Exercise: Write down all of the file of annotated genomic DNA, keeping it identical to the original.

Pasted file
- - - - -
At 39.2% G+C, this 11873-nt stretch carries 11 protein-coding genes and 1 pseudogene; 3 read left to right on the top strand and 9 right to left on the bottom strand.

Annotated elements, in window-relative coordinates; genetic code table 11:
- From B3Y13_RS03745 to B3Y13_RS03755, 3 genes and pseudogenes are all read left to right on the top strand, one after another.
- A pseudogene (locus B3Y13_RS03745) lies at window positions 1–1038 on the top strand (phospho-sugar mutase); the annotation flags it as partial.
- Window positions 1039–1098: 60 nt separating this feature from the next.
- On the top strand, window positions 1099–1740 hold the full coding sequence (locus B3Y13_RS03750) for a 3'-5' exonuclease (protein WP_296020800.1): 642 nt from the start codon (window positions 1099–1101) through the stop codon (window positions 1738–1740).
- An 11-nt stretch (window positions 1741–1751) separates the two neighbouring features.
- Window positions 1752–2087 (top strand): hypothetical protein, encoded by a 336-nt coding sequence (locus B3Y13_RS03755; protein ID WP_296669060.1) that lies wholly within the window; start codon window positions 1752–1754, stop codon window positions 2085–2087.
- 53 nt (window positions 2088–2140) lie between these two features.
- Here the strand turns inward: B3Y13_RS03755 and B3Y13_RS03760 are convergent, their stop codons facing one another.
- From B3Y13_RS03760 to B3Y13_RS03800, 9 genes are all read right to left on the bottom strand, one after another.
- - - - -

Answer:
At 39.2% G+C, this 11873-nt stretch carries 11 protein-coding genes and 1 pseudogene; 3 read left to right on the top strand and 9 right to left on the bottom strand.

Annotated elements, in window-relative coordinates; genetic code table 11:
- From B3Y13_RS03745 to B3Y13_RS03755, 3 genes and pseudogenes are all read left to right on the top strand, one after another.
- A pseudogene (locus B3Y13_RS03745) lies at window positions 1–1038 on the top strand (phospho-sugar mutase); the annotation flags it as partial.
- Window positions 1039–1098: 60 nt separating this feature from the next.
- On the top strand, window positions 1099–1740 hold the full coding sequence (locus B3Y13_RS03750) for a 3'-5' exonuclease (protein WP_296020800.1): 642 nt from the start codon (window positions 1099–1101) through the stop codon (window positions 1738–1740).
- An 11-nt stretch (window positions 1741–1751) separates the two neighbouring features.
- Window positions 1752–2087 (top strand): hypothetical protein, encoded by a 336-nt coding sequence (locus B3Y13_RS03755; protein ID WP_296669060.1) that lies wholly within the window; start codon window positions 1752–1754, stop codon window positions 2085–2087.
- 53 nt (window positions 2088–2140) lie between these two features.
- Here the strand turns inward: B3Y13_RS03755 and B3Y13_RS03760 are convergent, their stop codons facing one another.
- From B3Y13_RS03760 to B3Y13_RS03800, 9 genes are all read right to left on the bottom strand, one after another.